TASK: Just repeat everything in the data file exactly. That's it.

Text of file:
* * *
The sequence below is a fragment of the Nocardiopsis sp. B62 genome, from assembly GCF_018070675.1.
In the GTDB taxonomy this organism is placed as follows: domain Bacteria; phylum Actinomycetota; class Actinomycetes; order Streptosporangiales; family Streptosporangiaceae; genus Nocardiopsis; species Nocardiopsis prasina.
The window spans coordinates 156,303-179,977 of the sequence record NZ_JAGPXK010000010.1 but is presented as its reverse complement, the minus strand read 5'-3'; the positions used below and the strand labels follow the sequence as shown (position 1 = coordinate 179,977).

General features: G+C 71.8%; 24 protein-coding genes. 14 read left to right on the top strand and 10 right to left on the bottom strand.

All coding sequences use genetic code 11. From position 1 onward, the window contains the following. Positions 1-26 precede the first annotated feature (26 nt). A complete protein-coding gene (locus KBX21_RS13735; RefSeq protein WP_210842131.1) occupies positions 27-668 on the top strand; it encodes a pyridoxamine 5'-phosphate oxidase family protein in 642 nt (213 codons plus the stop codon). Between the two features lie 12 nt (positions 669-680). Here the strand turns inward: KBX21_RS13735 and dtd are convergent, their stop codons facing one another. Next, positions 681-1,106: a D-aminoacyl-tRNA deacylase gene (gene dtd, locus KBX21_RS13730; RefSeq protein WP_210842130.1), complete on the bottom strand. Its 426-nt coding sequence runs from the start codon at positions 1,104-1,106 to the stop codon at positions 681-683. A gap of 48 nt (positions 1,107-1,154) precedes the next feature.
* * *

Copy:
The sequence below is a fragment of the Nocardiopsis sp. B62 genome, from assembly GCF_018070675.1.
In the GTDB taxonomy this organism is placed as follows: domain Bacteria; phylum Actinomycetota; class Actinomycetes; order Streptosporangiales; family Streptosporangiaceae; genus Nocardiopsis; species Nocardiopsis prasina.
The window spans coordinates 156,303-179,977 of the sequence record NZ_JAGPXK010000010.1 but is presented as its reverse complement, the minus strand read 5'-3'; the positions used below and the strand labels follow the sequence as shown (position 1 = coordinate 179,977).

General features: G+C 71.8%; 24 protein-coding genes. 14 read left to right on the top strand and 10 right to left on the bottom strand.

All coding sequences use genetic code 11. From position 1 onward, the window contains the following. Positions 1-26 precede the first annotated feature (26 nt). A complete protein-coding gene (locus KBX21_RS13735; RefSeq protein WP_210842131.1) occupies positions 27-668 on the top strand; it encodes a pyridoxamine 5'-phosphate oxidase family protein in 642 nt (213 codons plus the stop codon). Between the two features lie 12 nt (positions 669-680). Here the strand turns inward: KBX21_RS13735 and dtd are convergent, their stop codons facing one another. Next, positions 681-1,106: a D-aminoacyl-tRNA deacylase gene (gene dtd, locus KBX21_RS13730; RefSeq protein WP_210842130.1), complete on the bottom strand. Its 426-nt coding sequence runs from the start codon at positions 1,104-1,106 to the stop codon at positions 681-683. A gap of 48 nt (positions 1,107-1,154) precedes the next feature.